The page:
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Gianaris Staffer Mixed Up In De Blasio Fundraising Scandal

Mike Gianaris (Photo: State Senate)

May 5, 2016 By Christian Murray

A representative of State Sen. Michael Gianaris’ office has been caught up in the campaign finance investigation that has embroiled the de Blasio administration.

Matt Lerch, an Astoria resident who represents Gianaris at community board meetings and local events, took on the role of being the campaign manager to reelect State Sen. Cecilia Tkaczyk in 2014, one of the three Democrats that de Blasio’s fundraising team backed to put the State Senate in the hands of the Democrats.

The State Board of Elections presented a campaign e-mail sent by Lerch as a key piece of evidence supporting its allegation that de Blasio’s fundraising team, the Democratic Senate Campaign Committee—headed by Gianaris — and two County Democrat committees were acting in concert to skirt campaign finance rules to get big contributions into the hands of the three must-win Senate candidates.

The Board of Elections alleges that de Blasio’s team—aided by the DSCC—was able to convince donors to contribute to the DSCC and the two County committees, because the maximum donation permitted to those groups is much higher than the maximum permitted to individual candidates ($102,300 as opposed to $10,300).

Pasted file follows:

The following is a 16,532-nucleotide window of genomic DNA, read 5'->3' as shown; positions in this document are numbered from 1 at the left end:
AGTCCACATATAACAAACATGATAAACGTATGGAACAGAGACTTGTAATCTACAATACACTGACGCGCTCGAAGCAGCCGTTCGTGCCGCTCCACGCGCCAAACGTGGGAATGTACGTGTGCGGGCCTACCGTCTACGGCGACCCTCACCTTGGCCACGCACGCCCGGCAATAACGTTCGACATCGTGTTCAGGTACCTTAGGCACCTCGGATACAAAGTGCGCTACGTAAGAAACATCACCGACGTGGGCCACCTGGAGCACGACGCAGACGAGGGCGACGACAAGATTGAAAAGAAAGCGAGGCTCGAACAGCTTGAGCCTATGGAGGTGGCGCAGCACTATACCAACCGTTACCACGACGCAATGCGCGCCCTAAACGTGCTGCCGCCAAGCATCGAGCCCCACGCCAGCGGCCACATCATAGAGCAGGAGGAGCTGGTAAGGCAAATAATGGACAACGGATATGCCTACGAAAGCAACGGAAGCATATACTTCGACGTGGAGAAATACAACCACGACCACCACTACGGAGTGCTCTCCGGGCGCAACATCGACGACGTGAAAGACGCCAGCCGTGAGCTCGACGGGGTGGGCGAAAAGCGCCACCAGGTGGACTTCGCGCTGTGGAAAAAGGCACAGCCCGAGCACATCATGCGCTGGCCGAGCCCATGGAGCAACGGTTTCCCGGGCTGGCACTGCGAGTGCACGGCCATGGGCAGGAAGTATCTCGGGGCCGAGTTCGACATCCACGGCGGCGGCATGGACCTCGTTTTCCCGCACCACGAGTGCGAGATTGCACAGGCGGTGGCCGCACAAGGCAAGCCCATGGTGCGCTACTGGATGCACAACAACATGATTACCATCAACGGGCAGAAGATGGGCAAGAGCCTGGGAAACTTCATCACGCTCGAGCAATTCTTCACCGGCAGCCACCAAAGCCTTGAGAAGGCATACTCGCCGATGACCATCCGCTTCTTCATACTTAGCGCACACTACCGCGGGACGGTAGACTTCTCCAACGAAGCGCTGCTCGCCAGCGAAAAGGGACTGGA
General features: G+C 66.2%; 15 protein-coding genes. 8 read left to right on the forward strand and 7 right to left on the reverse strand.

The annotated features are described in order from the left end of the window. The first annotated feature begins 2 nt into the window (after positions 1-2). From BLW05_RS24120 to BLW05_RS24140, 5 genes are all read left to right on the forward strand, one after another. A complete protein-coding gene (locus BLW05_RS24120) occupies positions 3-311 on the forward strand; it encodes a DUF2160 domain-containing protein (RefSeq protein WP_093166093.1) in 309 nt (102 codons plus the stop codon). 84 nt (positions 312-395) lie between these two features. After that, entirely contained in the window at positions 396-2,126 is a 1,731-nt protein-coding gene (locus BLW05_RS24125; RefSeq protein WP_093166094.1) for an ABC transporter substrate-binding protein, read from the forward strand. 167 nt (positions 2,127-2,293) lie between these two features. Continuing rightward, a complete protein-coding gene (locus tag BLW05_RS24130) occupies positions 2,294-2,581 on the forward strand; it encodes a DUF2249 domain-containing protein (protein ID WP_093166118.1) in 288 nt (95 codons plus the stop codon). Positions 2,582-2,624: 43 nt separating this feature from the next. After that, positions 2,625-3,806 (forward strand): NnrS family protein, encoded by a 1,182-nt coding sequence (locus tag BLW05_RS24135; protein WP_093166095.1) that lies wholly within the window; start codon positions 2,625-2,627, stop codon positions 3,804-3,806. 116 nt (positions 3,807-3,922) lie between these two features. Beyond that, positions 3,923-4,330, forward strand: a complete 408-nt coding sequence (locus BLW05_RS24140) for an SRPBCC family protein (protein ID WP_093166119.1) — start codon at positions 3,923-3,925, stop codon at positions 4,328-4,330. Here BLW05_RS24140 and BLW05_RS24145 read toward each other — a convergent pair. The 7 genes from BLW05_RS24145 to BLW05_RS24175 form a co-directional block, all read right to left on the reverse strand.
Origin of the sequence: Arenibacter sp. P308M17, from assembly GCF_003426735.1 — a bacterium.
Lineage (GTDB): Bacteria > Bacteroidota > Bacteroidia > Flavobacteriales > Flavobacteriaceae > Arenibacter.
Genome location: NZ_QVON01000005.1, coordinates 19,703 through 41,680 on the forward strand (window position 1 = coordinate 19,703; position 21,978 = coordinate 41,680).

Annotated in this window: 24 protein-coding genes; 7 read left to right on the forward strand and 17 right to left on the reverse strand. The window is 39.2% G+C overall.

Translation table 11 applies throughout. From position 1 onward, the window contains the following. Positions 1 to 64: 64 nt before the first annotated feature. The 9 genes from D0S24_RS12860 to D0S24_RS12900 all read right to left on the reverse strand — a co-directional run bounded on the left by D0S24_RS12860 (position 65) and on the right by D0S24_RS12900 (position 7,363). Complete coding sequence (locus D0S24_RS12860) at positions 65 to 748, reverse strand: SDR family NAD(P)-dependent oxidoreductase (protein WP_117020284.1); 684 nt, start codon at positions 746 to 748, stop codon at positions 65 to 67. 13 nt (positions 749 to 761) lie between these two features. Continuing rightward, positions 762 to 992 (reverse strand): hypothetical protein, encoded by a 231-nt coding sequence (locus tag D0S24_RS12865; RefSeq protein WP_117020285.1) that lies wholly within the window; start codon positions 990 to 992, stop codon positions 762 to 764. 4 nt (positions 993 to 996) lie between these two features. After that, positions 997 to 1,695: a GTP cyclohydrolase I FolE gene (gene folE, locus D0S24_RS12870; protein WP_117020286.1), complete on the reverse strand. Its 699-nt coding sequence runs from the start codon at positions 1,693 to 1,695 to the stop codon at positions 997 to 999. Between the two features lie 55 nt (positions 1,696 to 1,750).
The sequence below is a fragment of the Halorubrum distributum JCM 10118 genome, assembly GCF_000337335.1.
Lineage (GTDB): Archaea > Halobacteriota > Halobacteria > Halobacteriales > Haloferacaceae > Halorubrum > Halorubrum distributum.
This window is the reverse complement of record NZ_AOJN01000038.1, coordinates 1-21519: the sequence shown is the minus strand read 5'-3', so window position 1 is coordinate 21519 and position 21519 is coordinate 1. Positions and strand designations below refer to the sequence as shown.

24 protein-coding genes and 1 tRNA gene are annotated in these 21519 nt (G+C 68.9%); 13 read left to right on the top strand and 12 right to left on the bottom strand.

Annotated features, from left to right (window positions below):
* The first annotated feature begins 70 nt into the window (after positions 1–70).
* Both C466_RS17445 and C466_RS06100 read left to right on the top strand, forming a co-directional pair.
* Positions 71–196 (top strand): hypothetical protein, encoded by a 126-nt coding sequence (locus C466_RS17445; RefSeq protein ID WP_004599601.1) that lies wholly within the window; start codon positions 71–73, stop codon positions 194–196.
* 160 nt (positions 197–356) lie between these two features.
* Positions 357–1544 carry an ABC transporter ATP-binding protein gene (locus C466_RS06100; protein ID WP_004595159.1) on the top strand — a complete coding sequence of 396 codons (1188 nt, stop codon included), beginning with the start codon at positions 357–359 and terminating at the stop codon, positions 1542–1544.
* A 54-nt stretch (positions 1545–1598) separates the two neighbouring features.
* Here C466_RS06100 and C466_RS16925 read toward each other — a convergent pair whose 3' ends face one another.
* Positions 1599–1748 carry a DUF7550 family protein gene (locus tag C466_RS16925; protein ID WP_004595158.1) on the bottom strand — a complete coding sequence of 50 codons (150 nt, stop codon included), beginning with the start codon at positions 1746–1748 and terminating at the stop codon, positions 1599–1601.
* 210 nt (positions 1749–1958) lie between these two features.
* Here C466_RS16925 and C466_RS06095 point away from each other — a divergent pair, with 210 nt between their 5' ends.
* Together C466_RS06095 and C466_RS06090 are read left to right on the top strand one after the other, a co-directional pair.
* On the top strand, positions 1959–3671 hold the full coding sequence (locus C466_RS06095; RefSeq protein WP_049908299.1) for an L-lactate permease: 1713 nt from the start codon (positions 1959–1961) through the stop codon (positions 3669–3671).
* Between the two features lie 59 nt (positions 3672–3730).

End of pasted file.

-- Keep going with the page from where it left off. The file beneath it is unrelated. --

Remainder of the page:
The committees in turn, the BOE alleges, would transfer these big contributions to the individual candidates.

The Board claims that the donations to the committees were “straw donations,” arguing that they were essentially made to the individual candidate.

The Board passed its findings to Cyrus Vance, the Manhattan District Attorney, on Jan. 4 which has sparked a criminal investigation that has also brought in the Federal government. In the past two weeks, members of the de Blasio administration have received subpoenas.

Matt Lerch (right), representing Gianaris at a Sunnyside-Woodside Middle School Project event in October 2015The orchestration of the alleged scheme was presented by BOE investigators by showcasing an e-mail that Lerch wrote, which indicated that he knew a donor was about to contribute funds to an Ulster County committee, which in turn would be passed on to to Friends of Cecilia Tkaczyk.

This e-mail was sent to Hayes Clement, the treasurer of the Ulster County Democrat Committee, asking about funds from a donor.

“Hayes, I am just following up…Has the check for $60K cleared? Below is our banking info, we need the 60 transferred over ASAP please,” Lerch wrote.

The e-mail was sent by Lerch on Oct. 16, 2014.

State campaign finance records show that the Ulster County Democratic Committee received a $60,000 contribution from the New York State Nurses Association on Oct. 14.

“This email shows that representatives of Friends of Cecilia Tkaczyk were aware Ulster County Democrat Committee had received a check from NYSNA, knew those funds would be passed on…and previously had discussions about this matter,” according to the BOE’s findings.